- About 8,000 illegal firearms are believed to be held in the North Rift by bandits and others; 60 were recently surrendered.
- Natembeya said they will continue seizing guns from bandits until the region is peaceful. He said they want to avoid forced disarmament if possible.
Sixty illegal firearms were surrendered during a peace meeting in Kapedo, Turkana, in efforts to stamp out rampant cattle rusting in the North Rift region.
Rift Valley regional commissioner George Natembeya displayed the guns on Tuesday. He said about 8,000 illegal weapons are believed to be held by bandits and others.
The weapons were turned in by residents of Turkana South to reduce banditry and cattle rustling.
The meeting was attended by Governors Stanley Kiptis of Baringo, John Lonyangapuo of West Pokot, Josphat Nanok of Turkana, Stephen Sang of Nandi and Jackson Mandago of Uasin Gishu. MPs from West Pokot and Turkana attended.
A gun is not a stick. When you shoot somebody he is gone forever and peace meetings won’t bring lost lives back.George Natembaya, Rift Valley regional commissioner
Natembaya said they will continue collecting illegal guns from bandits until there is peace. He said bandits will be hunted down because they have been causing many deaths and holding back development.
Forced disarmament will not be necessary as long as people continue to surrender their guns, he said.
“The government will deploy enough security officers so there will be no need for anyone to have a gun," Natembaya said.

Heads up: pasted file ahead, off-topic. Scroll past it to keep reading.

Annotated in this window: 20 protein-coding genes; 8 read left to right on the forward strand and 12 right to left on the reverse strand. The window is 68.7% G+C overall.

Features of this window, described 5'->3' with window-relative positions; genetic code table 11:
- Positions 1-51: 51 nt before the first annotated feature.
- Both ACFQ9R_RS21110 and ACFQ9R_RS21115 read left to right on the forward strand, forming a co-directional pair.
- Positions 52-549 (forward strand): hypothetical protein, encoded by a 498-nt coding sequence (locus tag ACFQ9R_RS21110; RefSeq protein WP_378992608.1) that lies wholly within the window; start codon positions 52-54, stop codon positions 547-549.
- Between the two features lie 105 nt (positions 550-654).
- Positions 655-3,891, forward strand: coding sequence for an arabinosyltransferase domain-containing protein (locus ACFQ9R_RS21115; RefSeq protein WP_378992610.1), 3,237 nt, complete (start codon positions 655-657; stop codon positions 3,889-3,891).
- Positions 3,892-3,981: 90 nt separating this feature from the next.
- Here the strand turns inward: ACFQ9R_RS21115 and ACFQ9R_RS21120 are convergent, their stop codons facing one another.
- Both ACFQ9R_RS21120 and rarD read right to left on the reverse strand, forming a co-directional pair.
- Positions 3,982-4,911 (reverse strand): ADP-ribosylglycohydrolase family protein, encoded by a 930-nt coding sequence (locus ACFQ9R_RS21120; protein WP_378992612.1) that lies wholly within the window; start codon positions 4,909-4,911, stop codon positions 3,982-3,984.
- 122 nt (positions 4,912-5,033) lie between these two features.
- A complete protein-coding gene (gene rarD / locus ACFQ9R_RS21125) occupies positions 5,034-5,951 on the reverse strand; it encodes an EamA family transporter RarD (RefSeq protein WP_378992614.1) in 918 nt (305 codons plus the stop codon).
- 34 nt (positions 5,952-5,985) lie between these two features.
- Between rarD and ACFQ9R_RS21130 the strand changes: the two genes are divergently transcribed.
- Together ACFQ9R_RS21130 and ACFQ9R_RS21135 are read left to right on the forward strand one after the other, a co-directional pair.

"We have lost many lives here because of cattle rustling. A gun is not a stick. When you shoot somebody he is gone forever and peace meetings won’t bring lost lives back. What is important is to surrender illegal guns," he said.
The government is trying to stamp out cattle rustling in Turkana, Baringo, Laikipia, West Pokot, Elgeyo Marakwet and Samburu counties.
Governor Nanok said disputed boundaries have caused communities to go to war over grazing land. He urged communities to let the national government handle the boundaries issue.
Nanok asked the two warring communities to show the benefits of killing one another and say if anyone has gotten rich. He urged them to live in peace for the sake of development.
Turkana Woman MP Joyce Emankor wondered why it has been so difficult to restore peace despite many peace meetings.
She said other regions like Kainuk and parts of Loima used to be violent but now people are going about their daily activities without fear.
Emankor urged men to live "like women who have no boundary issues" so peace can be realised.
Kacheliba MP Mark Lomunukol told the people of Kapedo to choose peace, saying his area bordering Loima is finally at peace after many years of banditry, cattle rustling and killing.
"It's also possible in Kapedo," he said.
(Edited by V. Graham)